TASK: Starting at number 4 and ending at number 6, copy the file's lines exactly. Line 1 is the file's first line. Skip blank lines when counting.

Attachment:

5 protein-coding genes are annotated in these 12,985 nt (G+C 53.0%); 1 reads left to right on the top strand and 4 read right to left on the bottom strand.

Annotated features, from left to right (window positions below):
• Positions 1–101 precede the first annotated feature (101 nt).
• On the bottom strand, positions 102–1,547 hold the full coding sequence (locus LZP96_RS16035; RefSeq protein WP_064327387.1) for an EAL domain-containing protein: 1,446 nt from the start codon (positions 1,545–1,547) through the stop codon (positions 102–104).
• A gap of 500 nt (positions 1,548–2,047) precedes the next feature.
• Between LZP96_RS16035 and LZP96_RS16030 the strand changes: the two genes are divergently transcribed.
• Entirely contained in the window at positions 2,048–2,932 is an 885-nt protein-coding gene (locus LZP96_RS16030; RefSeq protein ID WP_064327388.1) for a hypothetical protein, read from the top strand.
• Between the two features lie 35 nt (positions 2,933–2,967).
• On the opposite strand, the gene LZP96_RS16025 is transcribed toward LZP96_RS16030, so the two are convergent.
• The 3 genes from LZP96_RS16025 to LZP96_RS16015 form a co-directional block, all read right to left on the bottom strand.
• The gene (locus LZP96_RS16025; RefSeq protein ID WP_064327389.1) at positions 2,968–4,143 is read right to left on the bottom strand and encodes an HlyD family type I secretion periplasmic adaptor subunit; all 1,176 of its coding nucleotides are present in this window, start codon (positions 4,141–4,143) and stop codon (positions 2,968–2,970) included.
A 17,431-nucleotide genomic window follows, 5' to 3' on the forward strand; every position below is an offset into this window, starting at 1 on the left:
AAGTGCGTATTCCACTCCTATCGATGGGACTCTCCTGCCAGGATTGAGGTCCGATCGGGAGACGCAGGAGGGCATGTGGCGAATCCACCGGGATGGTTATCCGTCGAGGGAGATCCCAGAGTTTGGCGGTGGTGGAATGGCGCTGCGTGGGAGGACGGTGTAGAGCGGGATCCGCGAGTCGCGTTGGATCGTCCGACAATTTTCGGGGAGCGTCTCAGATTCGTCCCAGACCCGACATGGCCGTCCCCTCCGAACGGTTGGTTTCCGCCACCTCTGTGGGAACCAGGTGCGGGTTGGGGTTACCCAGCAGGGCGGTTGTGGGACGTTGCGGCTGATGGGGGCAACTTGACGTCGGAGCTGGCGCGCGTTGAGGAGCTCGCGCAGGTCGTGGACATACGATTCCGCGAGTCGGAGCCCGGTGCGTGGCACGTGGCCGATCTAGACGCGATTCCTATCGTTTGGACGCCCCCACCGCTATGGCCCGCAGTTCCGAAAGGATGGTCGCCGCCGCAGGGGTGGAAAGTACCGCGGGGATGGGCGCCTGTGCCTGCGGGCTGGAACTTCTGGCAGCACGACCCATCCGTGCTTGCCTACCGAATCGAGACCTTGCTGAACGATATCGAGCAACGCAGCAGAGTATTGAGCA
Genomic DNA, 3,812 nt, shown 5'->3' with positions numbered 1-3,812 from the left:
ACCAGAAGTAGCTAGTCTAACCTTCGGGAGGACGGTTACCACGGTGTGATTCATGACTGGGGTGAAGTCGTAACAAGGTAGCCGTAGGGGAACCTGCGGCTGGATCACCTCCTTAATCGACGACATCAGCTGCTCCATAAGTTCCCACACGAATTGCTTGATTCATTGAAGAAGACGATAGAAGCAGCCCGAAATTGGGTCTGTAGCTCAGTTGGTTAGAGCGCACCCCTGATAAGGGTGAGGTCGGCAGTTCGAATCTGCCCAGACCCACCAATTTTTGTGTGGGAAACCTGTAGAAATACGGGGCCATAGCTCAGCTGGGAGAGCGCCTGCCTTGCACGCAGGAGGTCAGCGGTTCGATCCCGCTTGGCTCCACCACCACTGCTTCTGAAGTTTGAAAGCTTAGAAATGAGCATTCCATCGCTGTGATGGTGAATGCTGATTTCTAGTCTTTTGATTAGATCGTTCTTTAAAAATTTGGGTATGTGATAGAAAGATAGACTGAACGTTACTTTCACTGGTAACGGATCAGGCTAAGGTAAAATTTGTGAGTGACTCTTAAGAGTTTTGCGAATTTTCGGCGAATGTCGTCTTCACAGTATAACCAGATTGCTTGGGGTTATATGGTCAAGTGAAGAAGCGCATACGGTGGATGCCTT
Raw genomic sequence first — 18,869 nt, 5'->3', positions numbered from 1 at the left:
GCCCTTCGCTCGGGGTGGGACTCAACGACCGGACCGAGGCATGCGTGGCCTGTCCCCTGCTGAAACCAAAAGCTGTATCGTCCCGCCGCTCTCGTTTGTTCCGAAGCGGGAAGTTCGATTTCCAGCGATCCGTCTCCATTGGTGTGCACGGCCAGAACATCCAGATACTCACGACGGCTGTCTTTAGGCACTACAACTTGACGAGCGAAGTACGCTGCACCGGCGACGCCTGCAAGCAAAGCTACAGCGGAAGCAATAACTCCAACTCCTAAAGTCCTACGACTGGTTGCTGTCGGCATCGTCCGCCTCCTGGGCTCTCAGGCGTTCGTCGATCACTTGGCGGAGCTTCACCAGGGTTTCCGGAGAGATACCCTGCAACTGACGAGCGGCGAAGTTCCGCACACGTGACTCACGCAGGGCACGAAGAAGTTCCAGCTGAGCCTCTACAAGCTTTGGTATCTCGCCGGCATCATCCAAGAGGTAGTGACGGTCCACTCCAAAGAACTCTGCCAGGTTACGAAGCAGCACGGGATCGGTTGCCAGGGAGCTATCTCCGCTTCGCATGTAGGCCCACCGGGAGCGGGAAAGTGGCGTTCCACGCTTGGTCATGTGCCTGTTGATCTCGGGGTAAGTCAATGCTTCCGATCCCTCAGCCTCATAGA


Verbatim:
• On the bottom strand, positions 102–1,547 hold the full coding sequence (locus LZP96_RS16035; RefSeq protein WP_064327387.1) for an EAL domain-containing protein: 1,446 nt from the start codon (positions 1,545–1,547) through the stop codon (positions 102–104).
• A gap of 500 nt (positions 1,548–2,047) precedes the next feature.
• Between LZP96_RS16035 and LZP96_RS16030 the strand changes: the two genes are divergently transcribed.